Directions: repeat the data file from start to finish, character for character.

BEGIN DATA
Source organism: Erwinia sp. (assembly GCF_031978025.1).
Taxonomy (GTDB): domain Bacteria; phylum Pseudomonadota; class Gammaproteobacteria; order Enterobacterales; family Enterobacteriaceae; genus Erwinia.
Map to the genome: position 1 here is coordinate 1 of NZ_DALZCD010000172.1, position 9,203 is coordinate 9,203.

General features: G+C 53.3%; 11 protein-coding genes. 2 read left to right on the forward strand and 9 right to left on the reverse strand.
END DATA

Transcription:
Source organism: Erwinia sp. (assembly GCF_031978025.1).
Taxonomy (GTDB): domain Bacteria; phylum Pseudomonadota; class Gammaproteobacteria; order Enterobacterales; family Enterobacteriaceae; genus Erwinia.
Map to the genome: position 1 here is coordinate 1 of NZ_DALZCD010000172.1, position 9,203 is coordinate 9,203.

General features: G+C 53.3%; 11 protein-coding genes. 2 read left to right on the forward strand and 9 right to left on the reverse strand.